Bureau for Public Service Reforms (BPSR) was adjudged the most compliant and transparent public institution for the year 2020 by a coalition of civil society organizations (CSO) during the second edition of the National Freedom of Information Compliance and Transparency Ranking of Public institutions on September 28, 2020.
The ranking is to entrench accountability and transparency in public and security sector institutions by ensuring that Ministries, Departments and Agencies (MDAs) of Government liberate data and that citizens have timely and unrestricted access to public information.
The organizations namely BudgIT, Basic Rights Watch (BRW), the International Centre for Investigative Reporting (ICIR), Media Rights Agenda (MRA), Right to Know (R2K) and the Public and Private Development Centre (PPDC) collaborated to rank public institutions based on their level of disclosure, transparency, and compliance with the Freedom of Information Act, 2011.
The ranking methodology developed by the organizations assessed public institutions for their compliance with their Proactive Disclosure obligations under the Act, their level of responsiveness to requests for information in terms of timeliness; the level of disclosure in terms of the completeness of the information provided to requesters; whether they conducted FOI training for their staff as mandatorily required by the Act; whether they had designated their FOI Desk Officers as required by the Act; and their level of compliance with their FOI annual reporting obligation for the year under review.
Of the 211 public institutions covering the Executive, the Legislature and the Judiciary that were assessed and ranked, the BPSR was adjudged the winner with a total of 58.7 points. The second-place position went to the Nigerian Investment Promotion Commission (NIPC) with 54 points, while the Nigeria Export Promotion Council (NEPC) scored a total of 43.5 points to clinch the third position.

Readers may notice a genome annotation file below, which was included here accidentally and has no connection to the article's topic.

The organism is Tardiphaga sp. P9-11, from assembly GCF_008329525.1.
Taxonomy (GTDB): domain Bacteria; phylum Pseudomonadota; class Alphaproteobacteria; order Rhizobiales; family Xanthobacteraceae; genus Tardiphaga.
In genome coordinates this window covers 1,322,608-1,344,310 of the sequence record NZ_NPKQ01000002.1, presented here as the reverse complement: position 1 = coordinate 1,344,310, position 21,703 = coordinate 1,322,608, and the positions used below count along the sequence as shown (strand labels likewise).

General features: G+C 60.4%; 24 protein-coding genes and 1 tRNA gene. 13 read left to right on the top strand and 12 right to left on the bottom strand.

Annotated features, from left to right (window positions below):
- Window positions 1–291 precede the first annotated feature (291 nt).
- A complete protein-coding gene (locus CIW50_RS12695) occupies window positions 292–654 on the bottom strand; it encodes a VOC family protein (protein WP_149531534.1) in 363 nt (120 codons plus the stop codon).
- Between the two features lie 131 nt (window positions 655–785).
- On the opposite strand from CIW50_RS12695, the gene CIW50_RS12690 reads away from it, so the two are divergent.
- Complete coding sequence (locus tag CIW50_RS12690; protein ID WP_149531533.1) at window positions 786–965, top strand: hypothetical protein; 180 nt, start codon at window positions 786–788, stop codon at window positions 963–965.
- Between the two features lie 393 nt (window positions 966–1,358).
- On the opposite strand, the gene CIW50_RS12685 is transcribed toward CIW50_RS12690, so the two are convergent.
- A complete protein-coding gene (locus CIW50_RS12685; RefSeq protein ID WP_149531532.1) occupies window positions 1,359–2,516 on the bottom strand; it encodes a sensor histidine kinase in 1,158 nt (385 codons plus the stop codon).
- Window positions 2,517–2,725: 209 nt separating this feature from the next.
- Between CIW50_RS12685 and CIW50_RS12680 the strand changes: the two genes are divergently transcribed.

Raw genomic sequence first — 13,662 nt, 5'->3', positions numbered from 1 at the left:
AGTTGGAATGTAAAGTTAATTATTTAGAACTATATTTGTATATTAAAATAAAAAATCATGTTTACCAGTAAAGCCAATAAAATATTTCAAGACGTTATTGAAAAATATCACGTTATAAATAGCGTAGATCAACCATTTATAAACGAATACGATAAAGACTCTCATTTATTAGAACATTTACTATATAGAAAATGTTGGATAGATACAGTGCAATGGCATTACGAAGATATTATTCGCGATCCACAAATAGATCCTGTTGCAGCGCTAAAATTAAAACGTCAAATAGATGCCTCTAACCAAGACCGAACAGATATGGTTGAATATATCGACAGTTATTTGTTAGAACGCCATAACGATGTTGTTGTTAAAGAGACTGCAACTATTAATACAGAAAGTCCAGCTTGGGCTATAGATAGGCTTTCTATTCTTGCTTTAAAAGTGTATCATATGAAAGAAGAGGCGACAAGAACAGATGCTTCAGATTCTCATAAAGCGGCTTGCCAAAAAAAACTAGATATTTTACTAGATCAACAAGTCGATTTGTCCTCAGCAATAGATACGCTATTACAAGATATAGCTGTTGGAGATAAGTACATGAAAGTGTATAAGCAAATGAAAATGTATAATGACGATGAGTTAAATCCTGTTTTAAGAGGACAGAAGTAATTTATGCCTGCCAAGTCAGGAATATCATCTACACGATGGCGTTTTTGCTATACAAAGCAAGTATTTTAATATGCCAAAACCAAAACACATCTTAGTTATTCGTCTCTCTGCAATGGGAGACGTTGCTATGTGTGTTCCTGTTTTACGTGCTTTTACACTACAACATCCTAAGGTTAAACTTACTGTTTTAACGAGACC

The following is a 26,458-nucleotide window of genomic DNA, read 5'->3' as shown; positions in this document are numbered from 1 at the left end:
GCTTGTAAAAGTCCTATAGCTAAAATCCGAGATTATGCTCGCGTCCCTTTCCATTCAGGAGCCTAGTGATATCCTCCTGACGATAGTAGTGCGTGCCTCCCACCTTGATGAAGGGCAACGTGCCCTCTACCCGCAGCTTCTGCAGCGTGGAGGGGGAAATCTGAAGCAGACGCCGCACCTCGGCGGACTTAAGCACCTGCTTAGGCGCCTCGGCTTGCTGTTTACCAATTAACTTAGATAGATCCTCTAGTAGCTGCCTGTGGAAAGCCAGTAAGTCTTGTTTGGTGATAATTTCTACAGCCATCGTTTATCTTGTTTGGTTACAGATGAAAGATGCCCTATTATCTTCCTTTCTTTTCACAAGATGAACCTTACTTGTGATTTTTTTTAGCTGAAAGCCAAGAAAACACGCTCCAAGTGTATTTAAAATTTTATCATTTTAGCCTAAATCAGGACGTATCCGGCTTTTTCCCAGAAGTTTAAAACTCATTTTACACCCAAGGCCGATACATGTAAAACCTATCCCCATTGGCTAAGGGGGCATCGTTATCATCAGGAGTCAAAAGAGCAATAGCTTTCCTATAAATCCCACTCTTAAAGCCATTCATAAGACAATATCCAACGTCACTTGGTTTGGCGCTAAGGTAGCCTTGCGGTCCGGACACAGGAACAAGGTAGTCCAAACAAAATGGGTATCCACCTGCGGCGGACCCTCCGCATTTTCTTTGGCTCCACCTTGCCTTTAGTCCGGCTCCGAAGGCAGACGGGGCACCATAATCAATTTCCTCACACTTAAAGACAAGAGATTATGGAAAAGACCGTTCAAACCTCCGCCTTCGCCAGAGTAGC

Speaking at the launch ceremony in Abuja to coincide with the International Day for Universal Access to Information proclaimed by the United Nations General Assembly last year, Coordinator R2K Nigeria, Mrs. EneNwankpa, noted that the level of compliance by public institutions with their proactive publications obligations under the FOI Act remains extremely disturbing, describing proactive disclosure as “a veritable tool for proper information management, creating an enlightened citizenry, and building public trust in government, particularly in the face of a global pandemic.”
Mrs. Nwankpa stressed that “Improved disclosure practices by MDAs will positively impact how public resources are managed and utilized which will, in turn, reflect positively on the Government as citizens would have the necessary information which would allow them to actively participate in governance.”
Reinforcing the point, Mr. Austin Ekwujuru, the Chief Executive Officer of Basic Right Watch, observed that the annual National FOI Rankings not only recognizes public institutions that are transparent but also promotes the effective implementation of the FOI Act in order to help fight corruption, which is a core pillar of President MuhammaduBuhari’s Administration.
He stressed that “Timely and unrestricted access to information by members of the public is critical for the success of the fight against corruption at all levels of governance because corruption can only thrive in an environment of secrecy.”